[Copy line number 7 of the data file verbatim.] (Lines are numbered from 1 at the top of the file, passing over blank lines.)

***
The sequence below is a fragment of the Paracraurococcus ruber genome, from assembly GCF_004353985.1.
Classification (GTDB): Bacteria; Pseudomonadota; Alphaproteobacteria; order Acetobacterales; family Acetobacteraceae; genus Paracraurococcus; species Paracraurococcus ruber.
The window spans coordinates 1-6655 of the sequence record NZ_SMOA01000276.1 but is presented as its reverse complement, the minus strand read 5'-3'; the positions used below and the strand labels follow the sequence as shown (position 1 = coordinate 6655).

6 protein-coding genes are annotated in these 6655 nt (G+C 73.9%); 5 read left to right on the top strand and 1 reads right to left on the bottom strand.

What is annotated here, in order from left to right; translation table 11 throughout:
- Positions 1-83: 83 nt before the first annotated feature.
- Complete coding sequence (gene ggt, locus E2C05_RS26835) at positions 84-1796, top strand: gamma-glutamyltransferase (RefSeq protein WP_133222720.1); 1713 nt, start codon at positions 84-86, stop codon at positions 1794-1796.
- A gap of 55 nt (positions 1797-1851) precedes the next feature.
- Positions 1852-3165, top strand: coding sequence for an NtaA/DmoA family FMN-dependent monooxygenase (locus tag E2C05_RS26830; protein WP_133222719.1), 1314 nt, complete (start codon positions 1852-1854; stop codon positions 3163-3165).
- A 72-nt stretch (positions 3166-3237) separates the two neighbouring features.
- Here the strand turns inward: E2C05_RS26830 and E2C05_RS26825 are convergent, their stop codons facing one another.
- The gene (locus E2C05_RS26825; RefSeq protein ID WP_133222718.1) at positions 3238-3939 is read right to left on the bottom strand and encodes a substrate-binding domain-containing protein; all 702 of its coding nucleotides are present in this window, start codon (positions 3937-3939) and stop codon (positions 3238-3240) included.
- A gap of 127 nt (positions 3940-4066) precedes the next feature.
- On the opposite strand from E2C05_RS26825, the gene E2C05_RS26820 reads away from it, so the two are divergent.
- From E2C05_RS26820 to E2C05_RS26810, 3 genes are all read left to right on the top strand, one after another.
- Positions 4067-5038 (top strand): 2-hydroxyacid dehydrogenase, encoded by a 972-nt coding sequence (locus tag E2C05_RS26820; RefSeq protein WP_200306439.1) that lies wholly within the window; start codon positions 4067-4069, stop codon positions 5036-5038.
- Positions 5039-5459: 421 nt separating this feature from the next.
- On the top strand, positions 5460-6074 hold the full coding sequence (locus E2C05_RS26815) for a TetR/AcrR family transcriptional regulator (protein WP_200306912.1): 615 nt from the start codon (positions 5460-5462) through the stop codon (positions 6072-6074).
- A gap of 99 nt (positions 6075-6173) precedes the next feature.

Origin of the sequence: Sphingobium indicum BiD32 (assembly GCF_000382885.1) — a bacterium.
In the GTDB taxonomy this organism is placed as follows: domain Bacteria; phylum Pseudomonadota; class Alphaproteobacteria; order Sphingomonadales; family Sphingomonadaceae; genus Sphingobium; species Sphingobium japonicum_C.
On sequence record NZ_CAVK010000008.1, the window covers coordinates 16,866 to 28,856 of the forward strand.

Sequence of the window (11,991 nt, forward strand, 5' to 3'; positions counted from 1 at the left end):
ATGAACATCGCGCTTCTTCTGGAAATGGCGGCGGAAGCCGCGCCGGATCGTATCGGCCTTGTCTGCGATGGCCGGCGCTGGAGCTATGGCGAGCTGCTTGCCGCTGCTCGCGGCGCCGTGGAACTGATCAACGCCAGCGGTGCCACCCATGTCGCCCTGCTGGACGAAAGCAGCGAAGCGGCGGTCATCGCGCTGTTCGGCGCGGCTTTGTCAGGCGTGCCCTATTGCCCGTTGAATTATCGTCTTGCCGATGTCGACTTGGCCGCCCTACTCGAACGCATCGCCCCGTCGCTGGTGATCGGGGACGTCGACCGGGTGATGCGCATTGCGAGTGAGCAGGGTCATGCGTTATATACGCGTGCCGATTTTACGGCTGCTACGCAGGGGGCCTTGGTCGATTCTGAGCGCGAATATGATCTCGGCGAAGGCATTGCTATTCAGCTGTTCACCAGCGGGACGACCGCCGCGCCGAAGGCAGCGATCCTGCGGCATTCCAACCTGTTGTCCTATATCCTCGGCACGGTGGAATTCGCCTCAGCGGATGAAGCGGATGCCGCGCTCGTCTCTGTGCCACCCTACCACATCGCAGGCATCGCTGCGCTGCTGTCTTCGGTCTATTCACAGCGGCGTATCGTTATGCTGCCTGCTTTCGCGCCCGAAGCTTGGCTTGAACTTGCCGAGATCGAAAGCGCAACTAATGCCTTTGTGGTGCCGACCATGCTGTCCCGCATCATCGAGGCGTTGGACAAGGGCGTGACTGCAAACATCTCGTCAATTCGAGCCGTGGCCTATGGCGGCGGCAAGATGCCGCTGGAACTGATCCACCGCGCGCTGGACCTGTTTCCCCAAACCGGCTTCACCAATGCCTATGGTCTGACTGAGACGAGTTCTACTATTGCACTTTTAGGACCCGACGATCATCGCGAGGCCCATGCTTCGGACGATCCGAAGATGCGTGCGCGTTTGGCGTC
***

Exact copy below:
- Complete coding sequence (gene ggt, locus E2C05_RS26835) at positions 84-1796, top strand: gamma-glutamyltransferase (RefSeq protein WP_133222720.1); 1713 nt, start codon at positions 84-86, stop codon at positions 1794-1796.